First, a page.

and preserving urban green space. and fulfill other ecosystem functions. a project team should consider restoring soils. contiguous parcels of on-site land for long-term conservation. or disturbed and that support (or could support) open space. graded. ·· Project teams do not need to vegetate areas that are not naturally vegetated but must submit documentation showing that the area contains naturally existing unvegetated land or water bodies. Identify greenfield area within project Before siting any buildings. program. SITE DEVELOPMENT — protect or restore habitat Preservation and conservation of intact or high-quality native ecosystems. native vegetation. work with a landscape architect. all of which improve the viability of ecological communities. or natural hydrology. Best Practices for Habitat Protection). work with site professionals to identify at least 40% of the total greenfield area to be preserved and protected from all development and construction activity. Step 3. Determine greenfield area to preserve and protect If greenfield area exists on the site. restoring habit that is essential to certain species. based on their status at the beginning of the project. and hydrology. hydrology. manage and filter rainwater. preserve 40% of the total project area.g. including their soils. ponds. establish and clearly delineate construction buffer zones with the project contractors early in the process to avoid soil compaction and other construction damage to greenfields. contributes to maintaining overall ecosystem health.. Develop construction activity management plan for greenfield protection If applicable. If no greenfield areas exist on site. ·· Refer to strategies listed in SS Prerequisite Construction Activity Pollution Prevention. Projects should endeavor to situate buildings in ways that protect undeveloped land. sensitive species habitat. such as acquiring crucial land parcels. continue to Step 4. For example. this credit does not specify the duration of protection (see Further Explanation. ·· All areas within the project boundary must be categorized as either greenfield or previously developed. ·· Consider the project scope. When site constraints prevent on-site restoration.. This credit encourages project teams to first consider on-site restoration.g.165 Step-by-Step Guidance Step 1. and native plants. consider off-site conservation and restoration. and owner’s project goals in determining which areas to preserve and protect. and natural desert all qualify under this credit. For projects that are unable to provide large. An off-site approach may provide greater total ecosystem benefits than could otherwise be achieved on site. ·· Greenfields are areas that have not been previously developed. When building on previously developed sites. prioritize greenfields that are biodiverse (e. Step 2. ·· Preserve and protect greenfield areas for long-term conservation if possible. habitat. protecting water bodies. ·· Areas that naturally do not contain vegetation can count toward greenfield or restored area. SS Behind the Intent . Funds may be earmarked for activities that protect or restore habitat. turf grass) for preservation and protection. a shrub thicket) over monoculture plantings (e. providing financial support to a recognized land trust or conservation organization can be an effective tool. or other site professional to identify greenfields within the project boundary. natural rock outcrops. ·· Limiting disturbance during construction helps minimize the need for additional soil and habitat restoration. restoration ecologist. ·· If the entire project site is greenfield. wildlife corridors. ·· Ideally.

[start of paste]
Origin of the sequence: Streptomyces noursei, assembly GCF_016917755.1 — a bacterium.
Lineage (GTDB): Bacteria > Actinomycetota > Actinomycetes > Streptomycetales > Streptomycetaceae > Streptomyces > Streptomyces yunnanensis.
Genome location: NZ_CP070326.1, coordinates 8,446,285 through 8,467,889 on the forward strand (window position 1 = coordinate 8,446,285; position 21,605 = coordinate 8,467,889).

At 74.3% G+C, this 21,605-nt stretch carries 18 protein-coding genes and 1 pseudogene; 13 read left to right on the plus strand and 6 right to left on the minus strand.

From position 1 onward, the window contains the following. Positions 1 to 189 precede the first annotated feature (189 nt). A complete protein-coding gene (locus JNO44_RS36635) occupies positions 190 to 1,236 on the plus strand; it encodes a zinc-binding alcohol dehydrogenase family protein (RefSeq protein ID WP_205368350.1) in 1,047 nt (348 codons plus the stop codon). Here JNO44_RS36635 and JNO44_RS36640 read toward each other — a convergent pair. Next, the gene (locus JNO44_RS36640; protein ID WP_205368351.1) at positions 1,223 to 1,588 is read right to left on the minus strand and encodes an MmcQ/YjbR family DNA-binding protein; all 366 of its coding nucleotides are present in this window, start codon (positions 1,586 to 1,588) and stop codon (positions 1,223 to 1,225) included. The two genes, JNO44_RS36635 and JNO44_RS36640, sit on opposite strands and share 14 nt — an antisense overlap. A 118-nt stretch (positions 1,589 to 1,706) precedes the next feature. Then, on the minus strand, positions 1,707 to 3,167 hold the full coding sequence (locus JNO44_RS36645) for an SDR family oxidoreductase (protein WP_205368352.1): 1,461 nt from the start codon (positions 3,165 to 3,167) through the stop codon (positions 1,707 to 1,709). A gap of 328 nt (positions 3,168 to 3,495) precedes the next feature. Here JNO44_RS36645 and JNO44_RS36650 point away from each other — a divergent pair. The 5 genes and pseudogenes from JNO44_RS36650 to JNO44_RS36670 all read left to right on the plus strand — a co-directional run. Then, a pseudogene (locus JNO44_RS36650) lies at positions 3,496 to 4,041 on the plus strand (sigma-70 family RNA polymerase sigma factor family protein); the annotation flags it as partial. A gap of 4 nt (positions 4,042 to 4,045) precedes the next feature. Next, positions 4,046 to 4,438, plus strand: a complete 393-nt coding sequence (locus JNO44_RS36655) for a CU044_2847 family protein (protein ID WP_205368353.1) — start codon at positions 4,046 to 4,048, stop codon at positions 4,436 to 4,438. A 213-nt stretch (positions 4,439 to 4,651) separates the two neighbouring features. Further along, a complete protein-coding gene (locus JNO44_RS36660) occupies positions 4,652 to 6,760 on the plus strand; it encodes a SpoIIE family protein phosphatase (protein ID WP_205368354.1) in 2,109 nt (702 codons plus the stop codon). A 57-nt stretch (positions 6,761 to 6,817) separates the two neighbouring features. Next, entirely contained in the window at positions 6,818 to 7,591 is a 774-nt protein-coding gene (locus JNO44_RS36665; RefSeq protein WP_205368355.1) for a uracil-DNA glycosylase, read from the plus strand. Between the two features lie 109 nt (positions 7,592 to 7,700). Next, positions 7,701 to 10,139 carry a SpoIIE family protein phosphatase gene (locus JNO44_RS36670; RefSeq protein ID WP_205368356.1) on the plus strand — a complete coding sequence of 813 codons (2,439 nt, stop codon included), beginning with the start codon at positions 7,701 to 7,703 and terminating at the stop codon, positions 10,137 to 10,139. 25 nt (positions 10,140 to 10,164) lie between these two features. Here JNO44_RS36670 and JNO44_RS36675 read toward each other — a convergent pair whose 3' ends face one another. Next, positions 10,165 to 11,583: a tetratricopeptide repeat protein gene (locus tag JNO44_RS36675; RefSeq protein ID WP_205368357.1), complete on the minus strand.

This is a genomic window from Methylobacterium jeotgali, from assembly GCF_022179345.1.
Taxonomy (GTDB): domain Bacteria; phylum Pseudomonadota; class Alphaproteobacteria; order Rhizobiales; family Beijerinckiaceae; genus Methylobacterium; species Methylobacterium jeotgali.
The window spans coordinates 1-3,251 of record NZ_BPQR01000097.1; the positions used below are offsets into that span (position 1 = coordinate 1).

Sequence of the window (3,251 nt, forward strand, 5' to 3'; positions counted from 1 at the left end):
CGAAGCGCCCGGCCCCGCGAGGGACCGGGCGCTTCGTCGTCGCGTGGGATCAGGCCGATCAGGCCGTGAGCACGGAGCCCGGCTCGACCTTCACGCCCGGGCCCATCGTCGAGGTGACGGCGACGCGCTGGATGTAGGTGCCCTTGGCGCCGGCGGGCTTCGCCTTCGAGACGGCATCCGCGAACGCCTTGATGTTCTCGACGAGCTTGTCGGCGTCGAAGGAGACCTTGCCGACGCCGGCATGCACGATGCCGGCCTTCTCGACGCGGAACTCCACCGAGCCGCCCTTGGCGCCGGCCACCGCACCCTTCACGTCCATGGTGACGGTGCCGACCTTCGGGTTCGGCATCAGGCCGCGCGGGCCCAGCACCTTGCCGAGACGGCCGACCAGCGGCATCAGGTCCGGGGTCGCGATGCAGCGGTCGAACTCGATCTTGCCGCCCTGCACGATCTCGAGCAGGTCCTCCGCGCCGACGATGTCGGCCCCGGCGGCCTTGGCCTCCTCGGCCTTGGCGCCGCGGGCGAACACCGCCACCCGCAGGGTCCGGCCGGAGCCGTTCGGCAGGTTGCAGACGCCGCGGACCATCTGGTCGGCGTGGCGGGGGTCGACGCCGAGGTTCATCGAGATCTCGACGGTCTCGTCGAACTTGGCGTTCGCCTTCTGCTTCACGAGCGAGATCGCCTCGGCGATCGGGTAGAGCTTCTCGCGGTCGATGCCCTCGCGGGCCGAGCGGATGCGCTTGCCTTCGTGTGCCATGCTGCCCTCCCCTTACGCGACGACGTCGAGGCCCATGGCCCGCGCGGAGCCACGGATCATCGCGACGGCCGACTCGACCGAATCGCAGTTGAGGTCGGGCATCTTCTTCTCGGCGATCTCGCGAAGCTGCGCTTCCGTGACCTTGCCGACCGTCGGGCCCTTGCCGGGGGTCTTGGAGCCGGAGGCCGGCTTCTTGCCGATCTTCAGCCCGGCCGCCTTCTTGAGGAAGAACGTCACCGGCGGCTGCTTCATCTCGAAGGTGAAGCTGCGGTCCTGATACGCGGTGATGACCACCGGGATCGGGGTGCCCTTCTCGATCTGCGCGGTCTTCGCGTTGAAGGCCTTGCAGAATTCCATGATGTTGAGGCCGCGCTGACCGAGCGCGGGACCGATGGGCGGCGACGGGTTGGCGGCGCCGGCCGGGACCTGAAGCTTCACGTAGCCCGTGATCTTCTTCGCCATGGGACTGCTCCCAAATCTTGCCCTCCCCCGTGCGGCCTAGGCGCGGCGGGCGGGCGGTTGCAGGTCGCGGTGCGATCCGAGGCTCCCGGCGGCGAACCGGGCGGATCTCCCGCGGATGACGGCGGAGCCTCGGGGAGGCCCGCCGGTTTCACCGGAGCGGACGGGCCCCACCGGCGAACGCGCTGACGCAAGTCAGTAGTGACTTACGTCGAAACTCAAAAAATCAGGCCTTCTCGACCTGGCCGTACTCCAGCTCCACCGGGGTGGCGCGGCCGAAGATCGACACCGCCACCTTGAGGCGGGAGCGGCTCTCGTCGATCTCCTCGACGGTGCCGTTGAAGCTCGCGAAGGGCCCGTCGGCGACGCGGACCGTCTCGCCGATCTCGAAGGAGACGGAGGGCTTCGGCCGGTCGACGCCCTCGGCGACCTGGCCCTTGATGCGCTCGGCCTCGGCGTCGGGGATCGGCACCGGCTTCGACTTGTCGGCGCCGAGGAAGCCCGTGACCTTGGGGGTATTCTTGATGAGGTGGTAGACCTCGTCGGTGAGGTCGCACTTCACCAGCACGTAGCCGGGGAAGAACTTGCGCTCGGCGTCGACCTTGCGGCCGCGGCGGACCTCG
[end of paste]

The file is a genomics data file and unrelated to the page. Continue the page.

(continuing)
Option 1. Step 6. below. vegetation. Financial Support. ·· If the project meets the floor-area ratio (FAR) density minimum. Select option Select the appropriate option for the project. and contiguous parcels to increase the environmental benefit. ·· Option 2 is for projects that are 100% greenfield sites. . and other natural features. or cannot meet the requirements for on-site restoration. Identify disturbed areas to be revegetated Determine which areas have been disturbed or compacted by previous development and will be revegetated.166 SS Step 4. continue with Steps 5 and 6 to gather more information before making a decision. ·· Consider the owner’s project requirements and work with environmental consultants to help determine which areas to revegetate. Identify all previously developed site area Work with site professionals to determine the total site area that has been previously developed. Determine anticipated ratio of building footprint to previously developed site area Determine the density of the project and surrounding areas by estimating the projected size of the building footprint and comparing it with the site area. Project teams must restore both the habitats and soils that will be revegetated. equipment storage areas. ·· Option 1 may be feasible for projects that have sufficient land to meet the credit requirements for restoration. Option 1 Timeline). Vegetated Roofs). LEED REFERENCE GUIDE FOR building design AND construction Step 5. ·· Building vertically can significantly reduce a building footprint while increasing site density. ·· A vegetated roof may be eligible to be included as part of the total restoration area in Equation 1. previous grading. If unsure. ·· Only soils that will be revegetated need to comply with this requirement. provided the project density meets the minimum floor-area ratio threshold (see Further Explanation. If choosing Option 2. or choose not to conduct restoration. This restoration will likely happen in parallel (see Further Explanation. Step 3. skip to Option 2. Use Equation 1 to verify that at least 30% of previously developed areas will be restored. bordering natural areas. ·· Restoration and enhancement of natural site elements can include existing ponds. vegetated roofs may be considered part of the restored area (see Further Explanation. ·· Consider restoring areas adjacent to greenfield. Best Practices for Habitat Restoration). work with site professionals to determine the portions of the site that are the best candidates for restoration. if any. ·· Heavy wheeled traffic. and parking are examples of uses that disturb soils. riparian buffers. compacted dirt roads. Determine restoration strategies Develop and prioritize strategies to restore the previously developed site areas identified in Step 1. Determine areas for restoration Early in the design process. Equation 1. Include the building footprint if it is located on previously developed land. Percentage of restoration area Percentage of restoration area = (Restoration area / Total previously developed site area) × 100 The total previously developed site area includes the building footprint if it is located on previously developed land. Vegetated Roofs). Restoration must use native or adapted vegetation (see Further Explanation. Step 2. On-Site Restoration Step 1.